Thoughts on Objective-C

Back in January I set myself the challenge of learning 12 new programming languages in 12 months. It's been a busy year so far though. I got married, had a baby daughter, and quit my job to work full time on my startup . As a result I've only written about one new language so far, clojure. I've not given up on the challenge though! Here's the second new language I've learnt this year: Objective-C.

Objective-C wasn't included in my original list of 12 programming languages, but I learnt it out of necessity when developing the Geomium iPhone application, and I'm now a huge fan! Below I describe parts of the language that initially tripped me up, the parts I'm not keen on, and the parts that I really like.

What caught me out

I first got stuck in to Objective-C by reading through the official documentation from Apple, which is fantastic. There were a few things that caught me out at the start though:

Class vs. Instance methods

When I first saw the + and - prefix on method declarations I thought it was a really neat way of specifying private or public methods. Not so. A + actually specifies that the method is a class method, equivalent to the static keyword in many other object oriented languages. Private methods don't exist in Objective-C. vs. property

Objective-C has some syntactic sugar to allow you to access properties as rather than the usual [self property]. and property aren't equivalent though - the former will call the property method, and the latter will access the property directly, which can sometimes lead to memory leaks, and did for me on a few occasions before I realised the difference!


I still get caught on this one from time to time. Objective-C strings must be defined as @"string" rather than "string". You won't get a complier error with the second type, but your app will likely crash!

What I don't like

Most of my issues with the language are to do with the lack of syntactic sugar. String concatenation, for example, is just painful:

NSString* concat = [NSString stringWithFormat:@"%@%@", @"first-string", @"second-string"];

Creating a dictionary is even worse (there are some slightly easier ways than this, but still):

NSArray* items = [NSArray arrayWithObjects: @"joined", @"hometown", @"likeToMeet", @"website", @"description", @"interests", nil];
NSArray* descriptions = [NSArray arrayWithObjects: @"Joined", @"Hometown", @"Like to meet", @"Website", @"Description", @"Interests", nil];
NSDictionary *dictionary = [NSDictionary dictionaryWithObjects:descriptions forKeys:items];

What I love

So there are a few syntactic issues that I think could be improved with the language, but there are some features that I absolutely love!

Both static and dynamic typing

I really like the fact that you can pick and choose between static and dynamic typing. If you want to quickly try something you can do it all dynamically. Once you've decided on a suitable interface you can define all of your static types and benefit from compiler checks. Support for dynamic typing also lets you do some really cool stuff, like Key-Value coding on your classes.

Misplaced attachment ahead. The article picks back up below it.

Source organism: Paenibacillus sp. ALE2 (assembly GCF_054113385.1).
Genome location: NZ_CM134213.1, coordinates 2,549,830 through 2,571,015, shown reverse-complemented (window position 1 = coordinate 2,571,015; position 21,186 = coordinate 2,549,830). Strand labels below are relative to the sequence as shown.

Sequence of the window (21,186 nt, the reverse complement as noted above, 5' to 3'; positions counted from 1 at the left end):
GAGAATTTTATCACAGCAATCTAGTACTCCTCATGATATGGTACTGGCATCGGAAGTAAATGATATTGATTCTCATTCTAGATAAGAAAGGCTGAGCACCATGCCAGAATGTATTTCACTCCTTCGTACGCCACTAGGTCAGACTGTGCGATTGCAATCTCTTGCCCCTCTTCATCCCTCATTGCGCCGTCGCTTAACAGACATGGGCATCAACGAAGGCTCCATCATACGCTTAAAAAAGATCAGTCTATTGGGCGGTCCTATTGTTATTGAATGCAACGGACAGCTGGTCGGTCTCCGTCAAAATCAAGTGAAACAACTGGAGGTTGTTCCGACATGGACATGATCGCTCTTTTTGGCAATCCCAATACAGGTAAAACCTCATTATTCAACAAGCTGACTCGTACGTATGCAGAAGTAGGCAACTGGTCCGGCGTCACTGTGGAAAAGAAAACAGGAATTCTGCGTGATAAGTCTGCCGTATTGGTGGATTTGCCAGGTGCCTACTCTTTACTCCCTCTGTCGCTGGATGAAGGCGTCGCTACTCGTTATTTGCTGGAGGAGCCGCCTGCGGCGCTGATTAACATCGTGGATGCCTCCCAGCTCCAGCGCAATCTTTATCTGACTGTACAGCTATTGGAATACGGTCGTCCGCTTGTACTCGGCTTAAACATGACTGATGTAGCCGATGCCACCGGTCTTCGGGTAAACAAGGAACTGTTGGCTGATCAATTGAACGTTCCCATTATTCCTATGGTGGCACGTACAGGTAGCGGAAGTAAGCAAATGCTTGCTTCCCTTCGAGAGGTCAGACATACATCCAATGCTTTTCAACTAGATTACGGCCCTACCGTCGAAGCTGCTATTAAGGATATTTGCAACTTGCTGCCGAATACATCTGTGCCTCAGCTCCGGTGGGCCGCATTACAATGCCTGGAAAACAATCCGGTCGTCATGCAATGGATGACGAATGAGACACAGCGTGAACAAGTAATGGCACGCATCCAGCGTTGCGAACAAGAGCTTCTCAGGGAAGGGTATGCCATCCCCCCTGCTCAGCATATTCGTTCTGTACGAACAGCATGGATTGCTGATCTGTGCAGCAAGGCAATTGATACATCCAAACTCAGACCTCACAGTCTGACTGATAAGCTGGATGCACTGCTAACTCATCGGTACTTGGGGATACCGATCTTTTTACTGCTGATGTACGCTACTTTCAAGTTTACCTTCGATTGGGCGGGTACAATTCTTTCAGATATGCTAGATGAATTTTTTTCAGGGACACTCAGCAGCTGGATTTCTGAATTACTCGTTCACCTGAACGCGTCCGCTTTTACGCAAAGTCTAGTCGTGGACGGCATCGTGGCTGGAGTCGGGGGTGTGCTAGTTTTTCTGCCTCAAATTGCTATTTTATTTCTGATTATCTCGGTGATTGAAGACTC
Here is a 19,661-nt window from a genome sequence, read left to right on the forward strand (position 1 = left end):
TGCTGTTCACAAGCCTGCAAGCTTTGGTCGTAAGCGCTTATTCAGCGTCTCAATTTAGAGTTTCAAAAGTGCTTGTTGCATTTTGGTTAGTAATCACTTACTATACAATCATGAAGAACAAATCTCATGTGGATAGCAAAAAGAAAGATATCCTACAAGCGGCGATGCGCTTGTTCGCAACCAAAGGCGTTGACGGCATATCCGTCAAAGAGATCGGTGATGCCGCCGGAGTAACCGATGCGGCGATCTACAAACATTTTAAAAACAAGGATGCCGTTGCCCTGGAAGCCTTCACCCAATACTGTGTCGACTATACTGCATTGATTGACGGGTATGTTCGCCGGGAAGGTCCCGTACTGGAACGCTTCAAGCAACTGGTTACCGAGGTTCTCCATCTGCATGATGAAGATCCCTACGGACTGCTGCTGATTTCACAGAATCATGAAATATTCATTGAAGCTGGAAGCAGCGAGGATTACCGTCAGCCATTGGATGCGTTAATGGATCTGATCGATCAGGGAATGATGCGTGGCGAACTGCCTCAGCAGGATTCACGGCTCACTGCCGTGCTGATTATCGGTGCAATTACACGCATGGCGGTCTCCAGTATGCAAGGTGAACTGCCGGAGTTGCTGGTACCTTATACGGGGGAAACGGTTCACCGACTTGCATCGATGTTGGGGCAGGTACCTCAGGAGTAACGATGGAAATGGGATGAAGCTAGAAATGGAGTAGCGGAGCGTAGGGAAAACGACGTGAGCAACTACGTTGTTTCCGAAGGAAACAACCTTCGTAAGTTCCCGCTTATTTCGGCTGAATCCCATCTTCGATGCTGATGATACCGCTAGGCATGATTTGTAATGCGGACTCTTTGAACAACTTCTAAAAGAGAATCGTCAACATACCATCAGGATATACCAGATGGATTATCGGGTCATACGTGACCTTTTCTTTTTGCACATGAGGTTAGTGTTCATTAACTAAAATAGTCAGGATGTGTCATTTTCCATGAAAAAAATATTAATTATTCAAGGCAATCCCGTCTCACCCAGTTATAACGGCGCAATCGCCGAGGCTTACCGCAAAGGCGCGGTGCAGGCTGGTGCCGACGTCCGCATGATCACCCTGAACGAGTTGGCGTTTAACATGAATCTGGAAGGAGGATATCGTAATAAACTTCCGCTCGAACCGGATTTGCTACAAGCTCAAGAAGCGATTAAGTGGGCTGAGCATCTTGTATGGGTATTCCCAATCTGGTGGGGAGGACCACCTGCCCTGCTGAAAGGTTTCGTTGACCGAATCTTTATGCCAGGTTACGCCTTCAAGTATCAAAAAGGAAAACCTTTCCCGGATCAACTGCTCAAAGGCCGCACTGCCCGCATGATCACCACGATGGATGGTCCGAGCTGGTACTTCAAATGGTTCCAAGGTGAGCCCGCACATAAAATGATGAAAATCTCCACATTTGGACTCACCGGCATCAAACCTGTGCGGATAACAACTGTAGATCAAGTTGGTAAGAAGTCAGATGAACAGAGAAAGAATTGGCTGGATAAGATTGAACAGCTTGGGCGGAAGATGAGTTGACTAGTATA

Objective-C categories allow you to extend existing classes, just like monkey patching in Python or Ruby. It's a really powerful feature.

Method names

Objective-C methods don't have a named first argument, but require a name for all of the other arguments. It also takes all of the method argument names into account when determining which method to call. At first I thought this was a bit strange (and it seems I'm not alone), but this actually turns out to be really useful. You never need to lookup a method declaration to work out what argument X is supposed to be. It's right there in the call!

The fact that it takes the argument names into account allows you to group related methods together by name, and this is used to great effect by Apple with many of their delegate methods. For example, all of the UITableViewDelegate methods are simple called tableView, and then have additional arguments that determine the different behaviour.

Boolean constants

Most languages go for a variation on true and false. Objective-C has instead gone for YES and NO - a small touch, but I love it! :)

What about you?

There seems to be a great community of Objective-C programmers out there. When I've run into problems I've either found the answer in existing forum posts, or quickly got a response on StackOverflow. So to all of the Objective-C programmers out there, what parts of the language do you like, and which do you dislike? Let me know on twitter or in the comments below.

Posted on 13 Oct 2010
If you enjoyed reading this post you might want to follow @coderholic on twitter or browse though the full blog archive.